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The Evolution of the Sherry Bodega

The word “terroir” is used to describe the environment in which the grapes grew and which has a profound effect on the character of the wine and the differences between one and another. In the Sherry country the environment encompasses not only the vineyard but also the bodega and even the barrel. This is all down to an invisible single cell organism called yeast, but let’s start with a little history.


In the past, wine was stored in any building large enough to contain it. It was sold as wine of the year and lengthy ageing – and thus large storage capacity – was unnecessary. Many religious institutions had a small bodega, and after the discovery of the Americas most merchants had one too. In 1778 the restrictive practices of the Gremio de la Vinatería, which controlled prices and insisted on wine being sold young, were overturned, allowing wine to be aged and thus the evolution of the styles we know today. Somewhere around the turn of the XVIII and XIX centuries the solera system was adopted, and with larger stocks of wine, larger bodegas were needed.

During the early part of the XIX century the Spanish colonies in the Americas were gaining their independence and many Spanish people returned home looking for business in which to invest their large fortunes. The Sherry trade had great appeal as it was prospering and huge amounts of money were invested. At about this time Fino was being recognised as a wine in its own right and the requirements of the yeast which makes it so special were beginning to be understood.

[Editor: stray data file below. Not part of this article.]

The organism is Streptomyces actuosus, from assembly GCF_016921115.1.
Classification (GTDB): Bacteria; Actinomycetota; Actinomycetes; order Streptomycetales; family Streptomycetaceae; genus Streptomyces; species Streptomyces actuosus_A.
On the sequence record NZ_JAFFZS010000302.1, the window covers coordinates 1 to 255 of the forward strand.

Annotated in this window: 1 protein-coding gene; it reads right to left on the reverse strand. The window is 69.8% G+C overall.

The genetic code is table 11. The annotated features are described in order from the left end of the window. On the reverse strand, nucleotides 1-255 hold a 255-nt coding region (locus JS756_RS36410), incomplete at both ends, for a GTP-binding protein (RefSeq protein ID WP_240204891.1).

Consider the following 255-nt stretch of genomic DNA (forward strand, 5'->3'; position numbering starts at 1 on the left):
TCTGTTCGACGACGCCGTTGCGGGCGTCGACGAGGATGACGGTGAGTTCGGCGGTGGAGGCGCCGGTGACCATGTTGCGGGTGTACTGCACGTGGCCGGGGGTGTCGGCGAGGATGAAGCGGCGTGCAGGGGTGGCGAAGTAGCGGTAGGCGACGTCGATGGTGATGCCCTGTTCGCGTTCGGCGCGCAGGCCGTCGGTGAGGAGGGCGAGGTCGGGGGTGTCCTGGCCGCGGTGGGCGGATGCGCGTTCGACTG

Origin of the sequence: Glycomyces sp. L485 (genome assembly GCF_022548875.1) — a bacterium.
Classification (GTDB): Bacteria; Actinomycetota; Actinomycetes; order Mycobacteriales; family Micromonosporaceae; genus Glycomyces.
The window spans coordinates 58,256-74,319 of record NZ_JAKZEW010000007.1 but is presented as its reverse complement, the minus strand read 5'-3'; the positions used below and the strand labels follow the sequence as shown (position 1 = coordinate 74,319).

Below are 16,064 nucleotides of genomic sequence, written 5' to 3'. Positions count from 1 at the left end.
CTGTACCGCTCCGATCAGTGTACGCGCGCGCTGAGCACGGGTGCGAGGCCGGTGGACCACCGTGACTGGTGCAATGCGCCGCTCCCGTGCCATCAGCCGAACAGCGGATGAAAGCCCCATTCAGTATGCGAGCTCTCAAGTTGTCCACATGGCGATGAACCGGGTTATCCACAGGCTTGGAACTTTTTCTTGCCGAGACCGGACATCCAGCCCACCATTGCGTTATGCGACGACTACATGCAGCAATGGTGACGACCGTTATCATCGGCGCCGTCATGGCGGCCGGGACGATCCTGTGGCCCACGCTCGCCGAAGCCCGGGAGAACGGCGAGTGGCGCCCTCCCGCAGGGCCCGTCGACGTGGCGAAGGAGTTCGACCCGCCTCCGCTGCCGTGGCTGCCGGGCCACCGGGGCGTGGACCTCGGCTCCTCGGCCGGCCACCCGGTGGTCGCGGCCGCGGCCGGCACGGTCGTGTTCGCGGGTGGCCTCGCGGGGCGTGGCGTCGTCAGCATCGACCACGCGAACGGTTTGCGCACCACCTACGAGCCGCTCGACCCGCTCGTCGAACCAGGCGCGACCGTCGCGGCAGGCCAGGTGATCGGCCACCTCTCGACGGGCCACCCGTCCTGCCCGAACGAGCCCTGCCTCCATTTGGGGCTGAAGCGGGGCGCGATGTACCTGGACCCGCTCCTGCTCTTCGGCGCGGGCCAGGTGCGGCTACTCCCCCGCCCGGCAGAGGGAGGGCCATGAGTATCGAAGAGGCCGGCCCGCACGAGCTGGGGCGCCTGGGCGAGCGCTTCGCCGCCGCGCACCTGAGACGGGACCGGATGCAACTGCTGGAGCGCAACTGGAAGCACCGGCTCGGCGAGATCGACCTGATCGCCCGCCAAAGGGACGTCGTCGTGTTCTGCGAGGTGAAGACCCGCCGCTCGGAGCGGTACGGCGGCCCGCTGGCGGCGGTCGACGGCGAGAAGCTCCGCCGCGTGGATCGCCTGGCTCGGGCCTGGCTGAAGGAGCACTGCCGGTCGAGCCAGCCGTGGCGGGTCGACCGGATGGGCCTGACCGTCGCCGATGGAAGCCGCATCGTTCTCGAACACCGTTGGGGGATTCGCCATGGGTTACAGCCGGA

This “flor” yeast may be a single cell, but it is fussy. It needs vast amounts of air (at least 18 cubic metres per butt), the right temperature (around 18° C and stable) and the right relative humidity (around 70%). Luckily the money was there to build the ideal bodegas, and from the 1820s onward huge “cathedral bodegas” were constructed. They are located in the best position for the passage of fresh air, ideally on higher ground or near the coast, and oriented so as to keep the interior as cool as possible, and never below ground, which would limit air supply.

The walls are thick to provide insulation and the exterior is painted white to reflect heat, while the roof, which is made from brick and tiles, keeps out the worst of the sun’s heat. It is supported on tall arched pillars providing vast airspace, and windows are positioned to minimise the entry of the hot east wind, the Levante, and maximise the entry of the cool, moist west wind, the Poniente. The esparto blinds can be sprayed with water to cool incoming air, and the floor is covered with sandy clay soil (albero) which, when sprayed, absorbs considerable humidity. There is no doubt that these bodegas are impressive architecturally, but they are also highly practical and provide the ideal environment for the ageing of Finos.

But there is more. Inside the bodega, the butts are positioned very carefully, so that those containing Fino are closest to the ground, while other types of wine which don’t have fussy flor are stacked on top where the atmosphere is slightly warmer and less humid. Naturally the microclimate of each bodega is different, according to its individual design, whether it is inland or close to the sea or on high or low ground. This is just one of the factors which make every Sherry different and so utterly fascinating.